I recently returned from a trip to Bali, where I had the pleasure of meeting painter Federico Tomasi in his Kuta studio. Colorful and emotionally charged, Tomasi and his paintings are emotive and full of life. His abstracted faces and bodies cover a range of emotions, both in their inspirations and in the reactions they draw out from viewers.
Tomasi has lived all over the world, being born in Sweden, studying in Italy, and then moving to Bali where he now lives and works. While painting there, he was deeply inspired by the island affected by its history in a really unique way. – Ellen C. Caldwell, Los Angeles Contributor
Badung Puputan 1906, Dutch government photograph most likely by Dutch war correspondent Jhr. H. M. Van Weede, Wikimedia Commons.
In September of 1906, the Dutch Indies colonizing forces came ashore Bali via Sanur (a beach town nearby Tomasi’s studio). As the soldiers debarked and approached the royal palace, expecting a violent resistance, they were instead met with a horrific scene that ended Balinese independence. A silent procession of people, led by the raja of Badung, partook in what the Balinese call a puputan or mass ritual suicide. Men, women, and even children used long lances or krises to silently and systematically stab one another at the feet of the Dutch soldiers. It is said that while this puputan was occurring, some of the Dutch forces began attacking the Balinese mass, causing some of the women to mockingly throw silver and gold jewelry at the Dutch troops; though other accounts recall that the women were actually paying and rewarding the soldiers for shooting them. Regardless, it is estimated that 1000 Balinese people gave their lives that day, choosing death over subjugation and colonization.
Ellen Caldwell: When I first heard about your paintings from our mutual friend, he described the way in which you made the Balinese puputan against the Dutch the subject of a series of your works. Could you describe what you knew about this mass suicide, what moved you, how it moved you, and how you incorporated it into your drawings or paintings?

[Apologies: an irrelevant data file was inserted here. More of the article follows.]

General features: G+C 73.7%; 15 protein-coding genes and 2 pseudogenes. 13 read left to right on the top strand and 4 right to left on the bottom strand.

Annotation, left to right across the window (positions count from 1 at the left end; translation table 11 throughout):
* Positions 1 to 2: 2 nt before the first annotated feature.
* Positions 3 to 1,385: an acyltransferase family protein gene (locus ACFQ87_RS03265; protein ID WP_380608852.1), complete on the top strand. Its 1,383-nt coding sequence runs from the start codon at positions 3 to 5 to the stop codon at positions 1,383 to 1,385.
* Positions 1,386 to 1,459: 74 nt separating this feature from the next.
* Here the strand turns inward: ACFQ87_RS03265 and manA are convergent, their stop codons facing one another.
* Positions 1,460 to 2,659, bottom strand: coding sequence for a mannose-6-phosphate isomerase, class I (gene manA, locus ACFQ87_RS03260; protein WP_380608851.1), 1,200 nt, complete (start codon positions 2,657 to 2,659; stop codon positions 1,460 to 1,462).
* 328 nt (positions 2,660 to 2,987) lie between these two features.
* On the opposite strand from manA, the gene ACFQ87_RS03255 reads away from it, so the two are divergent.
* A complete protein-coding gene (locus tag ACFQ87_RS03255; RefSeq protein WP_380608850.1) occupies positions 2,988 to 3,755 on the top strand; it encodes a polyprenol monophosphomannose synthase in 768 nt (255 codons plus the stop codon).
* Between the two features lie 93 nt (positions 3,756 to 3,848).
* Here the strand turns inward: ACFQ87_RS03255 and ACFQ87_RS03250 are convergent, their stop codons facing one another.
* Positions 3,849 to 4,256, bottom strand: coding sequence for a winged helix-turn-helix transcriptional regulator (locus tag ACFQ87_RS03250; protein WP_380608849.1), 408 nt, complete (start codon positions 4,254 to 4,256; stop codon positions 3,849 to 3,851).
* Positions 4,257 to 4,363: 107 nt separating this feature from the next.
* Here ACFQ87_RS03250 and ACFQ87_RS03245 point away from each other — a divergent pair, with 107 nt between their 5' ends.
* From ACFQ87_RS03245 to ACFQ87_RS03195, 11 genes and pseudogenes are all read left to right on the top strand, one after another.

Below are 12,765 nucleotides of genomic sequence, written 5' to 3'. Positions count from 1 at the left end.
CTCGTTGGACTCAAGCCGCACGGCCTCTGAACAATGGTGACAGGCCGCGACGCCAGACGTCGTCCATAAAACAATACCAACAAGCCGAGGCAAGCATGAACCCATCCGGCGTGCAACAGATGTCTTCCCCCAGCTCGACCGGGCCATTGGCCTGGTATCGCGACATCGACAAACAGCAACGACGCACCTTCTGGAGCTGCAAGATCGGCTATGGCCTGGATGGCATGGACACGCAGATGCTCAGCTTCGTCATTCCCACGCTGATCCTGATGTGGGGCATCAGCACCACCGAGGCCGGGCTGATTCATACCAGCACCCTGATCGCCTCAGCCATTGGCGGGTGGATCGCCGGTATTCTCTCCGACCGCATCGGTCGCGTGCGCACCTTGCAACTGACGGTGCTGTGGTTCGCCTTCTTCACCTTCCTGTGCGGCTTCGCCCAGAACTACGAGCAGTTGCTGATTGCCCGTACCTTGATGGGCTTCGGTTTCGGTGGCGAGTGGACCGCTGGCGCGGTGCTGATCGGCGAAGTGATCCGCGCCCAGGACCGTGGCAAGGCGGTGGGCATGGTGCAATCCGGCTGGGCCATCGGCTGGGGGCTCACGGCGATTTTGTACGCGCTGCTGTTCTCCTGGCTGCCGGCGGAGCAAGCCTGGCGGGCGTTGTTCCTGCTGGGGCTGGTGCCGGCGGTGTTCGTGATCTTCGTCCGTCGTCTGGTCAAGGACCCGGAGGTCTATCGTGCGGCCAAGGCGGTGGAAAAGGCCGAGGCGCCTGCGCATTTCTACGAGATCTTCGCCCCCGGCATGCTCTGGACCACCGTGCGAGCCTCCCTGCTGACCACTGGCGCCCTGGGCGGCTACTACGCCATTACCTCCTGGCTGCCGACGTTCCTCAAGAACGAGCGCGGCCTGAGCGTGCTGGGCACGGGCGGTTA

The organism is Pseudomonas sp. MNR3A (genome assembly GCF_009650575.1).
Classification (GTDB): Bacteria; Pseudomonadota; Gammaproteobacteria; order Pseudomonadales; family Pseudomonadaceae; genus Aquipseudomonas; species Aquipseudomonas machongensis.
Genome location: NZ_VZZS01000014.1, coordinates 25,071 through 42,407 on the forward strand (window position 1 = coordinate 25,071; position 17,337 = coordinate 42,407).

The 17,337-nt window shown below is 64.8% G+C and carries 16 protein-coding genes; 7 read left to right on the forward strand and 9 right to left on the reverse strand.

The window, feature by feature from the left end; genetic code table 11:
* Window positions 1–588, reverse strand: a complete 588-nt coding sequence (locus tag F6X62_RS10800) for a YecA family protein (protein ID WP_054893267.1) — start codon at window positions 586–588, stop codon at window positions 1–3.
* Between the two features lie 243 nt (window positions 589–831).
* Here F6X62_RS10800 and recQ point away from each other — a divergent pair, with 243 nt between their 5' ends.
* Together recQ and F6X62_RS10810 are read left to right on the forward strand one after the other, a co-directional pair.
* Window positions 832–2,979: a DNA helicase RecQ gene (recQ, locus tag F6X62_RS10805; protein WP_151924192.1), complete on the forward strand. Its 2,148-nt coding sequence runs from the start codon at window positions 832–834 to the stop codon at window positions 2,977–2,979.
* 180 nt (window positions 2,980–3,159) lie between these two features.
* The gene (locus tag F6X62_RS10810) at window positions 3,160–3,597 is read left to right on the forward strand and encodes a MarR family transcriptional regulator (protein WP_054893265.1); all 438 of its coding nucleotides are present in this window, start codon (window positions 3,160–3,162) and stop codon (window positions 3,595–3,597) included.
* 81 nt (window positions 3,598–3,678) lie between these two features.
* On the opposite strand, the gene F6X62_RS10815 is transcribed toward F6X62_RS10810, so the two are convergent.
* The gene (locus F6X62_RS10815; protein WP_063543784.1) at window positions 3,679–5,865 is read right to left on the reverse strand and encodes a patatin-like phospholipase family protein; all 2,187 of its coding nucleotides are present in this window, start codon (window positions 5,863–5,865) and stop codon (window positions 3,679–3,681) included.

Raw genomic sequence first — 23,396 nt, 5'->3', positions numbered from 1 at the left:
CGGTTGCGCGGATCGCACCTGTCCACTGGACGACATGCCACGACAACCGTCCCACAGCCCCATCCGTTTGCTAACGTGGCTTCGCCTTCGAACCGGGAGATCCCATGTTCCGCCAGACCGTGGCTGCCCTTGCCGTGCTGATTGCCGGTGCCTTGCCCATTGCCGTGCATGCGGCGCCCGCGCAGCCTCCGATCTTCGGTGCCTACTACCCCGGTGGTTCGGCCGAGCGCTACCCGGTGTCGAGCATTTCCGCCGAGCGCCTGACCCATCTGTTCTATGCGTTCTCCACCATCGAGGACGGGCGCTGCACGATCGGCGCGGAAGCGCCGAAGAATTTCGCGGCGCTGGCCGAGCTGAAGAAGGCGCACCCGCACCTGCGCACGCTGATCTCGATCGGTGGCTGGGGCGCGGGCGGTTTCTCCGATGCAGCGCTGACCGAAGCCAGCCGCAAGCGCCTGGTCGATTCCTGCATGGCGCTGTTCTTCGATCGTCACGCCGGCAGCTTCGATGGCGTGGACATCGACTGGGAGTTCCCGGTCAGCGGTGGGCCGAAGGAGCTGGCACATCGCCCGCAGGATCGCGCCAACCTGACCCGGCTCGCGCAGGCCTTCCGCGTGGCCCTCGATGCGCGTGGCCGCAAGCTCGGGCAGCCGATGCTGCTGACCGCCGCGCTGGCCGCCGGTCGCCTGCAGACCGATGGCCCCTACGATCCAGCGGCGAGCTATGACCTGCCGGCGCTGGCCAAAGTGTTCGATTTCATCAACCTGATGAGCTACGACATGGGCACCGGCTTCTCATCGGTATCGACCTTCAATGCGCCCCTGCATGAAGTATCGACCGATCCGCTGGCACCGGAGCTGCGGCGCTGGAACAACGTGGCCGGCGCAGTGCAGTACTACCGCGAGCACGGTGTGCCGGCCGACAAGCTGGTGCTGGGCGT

Federico Tomasi: Well, it was more of a coincidence, which is something I believe leads my private life as well. I never sit down and think too much about what to do or why to do it before starting a painting—it’s more of an instinct—I get inspired from the process of doing, from my own drawings, from my thoughts and emotions. And then once the work is finished, I normally sit down and contemplate it.
That’s what happened with the puputan story. For three months, I was already painting those subjects on silver and gold paper over and over again until I reached around a 100 and I remember one day hanging them up, one beside another in my studio, and suddenly I felt something spiritual about it, in feeling and in the way that all of the subjects were all looking upwards. I knew something about puputan so I went asking for more information, and when I discovered that the Balinese had thrown jewelry and coins against the Dutch troops, I immediately connected the gold and silver paper in my works to this story and subject.
EC: I find this subject to be highly potent and really moving. I read that you planned to cremate the show after having it – has that gone as planned, and could you describe it a bit?
FT: I also found it very powerful, especially the Balinese strong, proud act of not letting themselves become slaves and their willingness to give up their lives for that… There are actually two reasons why I want to cremate my work during the show: one is because I don’t feel it would be nice to speculate on such an act. The Hindus cremate bodies after death, so everything started to make sense in that way. The second reason is because two years ago during the exhibition I had in Kuala Lumpur, Malaysia, I felt something was wrong: I felt unhappy even if it was a successful show, and I couldn’t understand why and what was wrong with me. I analyzed my feelings to understand better and I came to the conclusion that something ended with that show, as it would with a relationship or with a friendship. As there was no more dialogue, the paintings were done and I could not touch them anymore, so I finally understood that what really counts for me is the moment I paint—not before or after, it’s during the process that I’m in touch with that thin line made of emotions, feelings, and thoughts.